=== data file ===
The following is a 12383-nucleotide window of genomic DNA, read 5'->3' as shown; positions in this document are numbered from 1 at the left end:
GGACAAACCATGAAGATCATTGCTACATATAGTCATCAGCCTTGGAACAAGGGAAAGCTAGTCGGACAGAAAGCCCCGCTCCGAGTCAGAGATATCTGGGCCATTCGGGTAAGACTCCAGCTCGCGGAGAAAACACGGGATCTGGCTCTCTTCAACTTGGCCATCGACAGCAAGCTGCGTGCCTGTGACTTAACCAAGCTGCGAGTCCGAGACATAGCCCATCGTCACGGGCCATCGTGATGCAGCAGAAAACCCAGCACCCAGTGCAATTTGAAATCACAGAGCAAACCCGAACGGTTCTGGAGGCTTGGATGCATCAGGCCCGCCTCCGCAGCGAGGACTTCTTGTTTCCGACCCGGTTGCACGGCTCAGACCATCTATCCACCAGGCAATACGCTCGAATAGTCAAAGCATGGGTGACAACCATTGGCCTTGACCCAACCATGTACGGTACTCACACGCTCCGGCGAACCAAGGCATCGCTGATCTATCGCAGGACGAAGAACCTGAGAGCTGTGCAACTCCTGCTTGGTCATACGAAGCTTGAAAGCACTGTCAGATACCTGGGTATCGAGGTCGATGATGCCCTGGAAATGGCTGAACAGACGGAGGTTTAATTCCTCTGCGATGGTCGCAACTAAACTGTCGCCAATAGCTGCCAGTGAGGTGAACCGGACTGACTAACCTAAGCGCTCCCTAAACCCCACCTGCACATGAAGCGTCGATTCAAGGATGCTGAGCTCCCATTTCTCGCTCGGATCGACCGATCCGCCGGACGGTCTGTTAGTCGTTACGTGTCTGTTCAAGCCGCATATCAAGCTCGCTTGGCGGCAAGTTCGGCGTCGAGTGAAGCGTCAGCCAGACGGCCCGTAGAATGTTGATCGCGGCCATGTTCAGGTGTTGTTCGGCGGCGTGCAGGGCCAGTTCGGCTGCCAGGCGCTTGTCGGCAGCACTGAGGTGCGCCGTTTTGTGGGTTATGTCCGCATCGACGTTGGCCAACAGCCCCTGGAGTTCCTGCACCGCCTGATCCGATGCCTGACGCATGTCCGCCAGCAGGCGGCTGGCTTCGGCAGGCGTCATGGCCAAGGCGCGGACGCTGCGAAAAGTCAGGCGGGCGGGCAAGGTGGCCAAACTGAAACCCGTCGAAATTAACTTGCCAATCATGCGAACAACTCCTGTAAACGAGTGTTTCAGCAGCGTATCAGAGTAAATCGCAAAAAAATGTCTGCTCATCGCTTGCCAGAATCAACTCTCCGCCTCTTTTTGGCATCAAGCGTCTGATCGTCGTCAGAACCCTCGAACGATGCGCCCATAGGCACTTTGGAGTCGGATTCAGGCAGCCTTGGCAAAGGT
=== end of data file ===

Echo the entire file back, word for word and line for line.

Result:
The following is a 12383-nucleotide window of genomic DNA, read 5'->3' as shown; positions in this document are numbered from 1 at the left end:
GGACAAACCATGAAGATCATTGCTACATATAGTCATCAGCCTTGGAACAAGGGAAAGCTAGTCGGACAGAAAGCCCCGCTCCGAGTCAGAGATATCTGGGCCATTCGGGTAAGACTCCAGCTCGCGGAGAAAACACGGGATCTGGCTCTCTTCAACTTGGCCATCGACAGCAAGCTGCGTGCCTGTGACTTAACCAAGCTGCGAGTCCGAGACATAGCCCATCGTCACGGGCCATCGTGATGCAGCAGAAAACCCAGCACCCAGTGCAATTTGAAATCACAGAGCAAACCCGAACGGTTCTGGAGGCTTGGATGCATCAGGCCCGCCTCCGCAGCGAGGACTTCTTGTTTCCGACCCGGTTGCACGGCTCAGACCATCTATCCACCAGGCAATACGCTCGAATAGTCAAAGCATGGGTGACAACCATTGGCCTTGACCCAACCATGTACGGTACTCACACGCTCCGGCGAACCAAGGCATCGCTGATCTATCGCAGGACGAAGAACCTGAGAGCTGTGCAACTCCTGCTTGGTCATACGAAGCTTGAAAGCACTGTCAGATACCTGGGTATCGAGGTCGATGATGCCCTGGAAATGGCTGAACAGACGGAGGTTTAATTCCTCTGCGATGGTCGCAACTAAACTGTCGCCAATAGCTGCCAGTGAGGTGAACCGGACTGACTAACCTAAGCGCTCCCTAAACCCCACCTGCACATGAAGCGTCGATTCAAGGATGCTGAGCTCCCATTTCTCGCTCGGATCGACCGATCCGCCGGACGGTCTGTTAGTCGTTACGTGTCTGTTCAAGCCGCATATCAAGCTCGCTTGGCGGCAAGTTCGGCGTCGAGTGAAGCGTCAGCCAGACGGCCCGTAGAATGTTGATCGCGGCCATGTTCAGGTGTTGTTCGGCGGCGTGCAGGGCCAGTTCGGCTGCCAGGCGCTTGTCGGCAGCACTGAGGTGCGCCGTTTTGTGGGTTATGTCCGCATCGACGTTGGCCAACAGCCCCTGGAGTTCCTGCACCGCCTGATCCGATGCCTGACGCATGTCCGCCAGCAGGCGGCTGGCTTCGGCAGGCGTCATGGCCAAGGCGCGGACGCTGCGAAAAGTCAGGCGGGCGGGCAAGGTGGCCAAACTGAAACCCGTCGAAATTAACTTGCCAATCATGCGAACAACTCCTGTAAACGAGTGTTTCAGCAGCGTATCAGAGTAAATCGCAAAAAAATGTCTGCTCATCGCTTGCCAGAATCAACTCTCCGCCTCTTTTTGGCATCAAGCGTCTGATCGTCGTCAGAACCCTCGAACGATGCGCCCATAGGCACTTTGGAGTCGGATTCAGGCAGCCTTGGCAAAGGT